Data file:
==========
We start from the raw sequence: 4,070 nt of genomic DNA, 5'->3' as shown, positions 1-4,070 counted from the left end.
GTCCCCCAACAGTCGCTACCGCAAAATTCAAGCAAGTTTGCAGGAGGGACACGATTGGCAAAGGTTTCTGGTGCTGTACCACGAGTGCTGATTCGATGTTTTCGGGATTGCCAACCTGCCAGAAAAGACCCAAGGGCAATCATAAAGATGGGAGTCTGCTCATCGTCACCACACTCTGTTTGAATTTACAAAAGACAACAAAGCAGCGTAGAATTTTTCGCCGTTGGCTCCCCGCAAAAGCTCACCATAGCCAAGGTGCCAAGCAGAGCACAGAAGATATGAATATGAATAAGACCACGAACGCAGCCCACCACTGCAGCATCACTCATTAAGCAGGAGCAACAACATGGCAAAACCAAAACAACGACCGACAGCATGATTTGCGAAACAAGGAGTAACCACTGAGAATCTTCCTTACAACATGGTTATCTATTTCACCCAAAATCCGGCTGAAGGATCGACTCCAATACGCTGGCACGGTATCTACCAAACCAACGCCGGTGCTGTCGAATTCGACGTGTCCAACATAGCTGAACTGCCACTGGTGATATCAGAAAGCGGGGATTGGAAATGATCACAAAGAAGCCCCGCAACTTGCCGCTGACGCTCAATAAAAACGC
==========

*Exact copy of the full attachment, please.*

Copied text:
We start from the raw sequence: 4,070 nt of genomic DNA, 5'->3' as shown, positions 1-4,070 counted from the left end.
GTCCCCCAACAGTCGCTACCGCAAAATTCAAGCAAGTTTGCAGGAGGGACACGATTGGCAAAGGTTTCTGGTGCTGTACCACGAGTGCTGATTCGATGTTTTCGGGATTGCCAACCTGCCAGAAAAGACCCAAGGGCAATCATAAAGATGGGAGTCTGCTCATCGTCACCACACTCTGTTTGAATTTACAAAAGACAACAAAGCAGCGTAGAATTTTTCGCCGTTGGCTCCCCGCAAAAGCTCACCATAGCCAAGGTGCCAAGCAGAGCACAGAAGATATGAATATGAATAAGACCACGAACGCAGCCCACCACTGCAGCATCACTCATTAAGCAGGAGCAACAACATGGCAAAACCAAAACAACGACCGACAGCATGATTTGCGAAACAAGGAGTAACCACTGAGAATCTTCCTTACAACATGGTTATCTATTTCACCCAAAATCCGGCTGAAGGATCGACTCCAATACGCTGGCACGGTATCTACCAAACCAACGCCGGTGCTGTCGAATTCGACGTGTCCAACATAGCTGAACTGCCACTGGTGATATCAGAAAGCGGGGATTGGAAATGATCACAAAGAAGCCCCGCAACTTGCCGCTGACGCTCAATAAAAACGC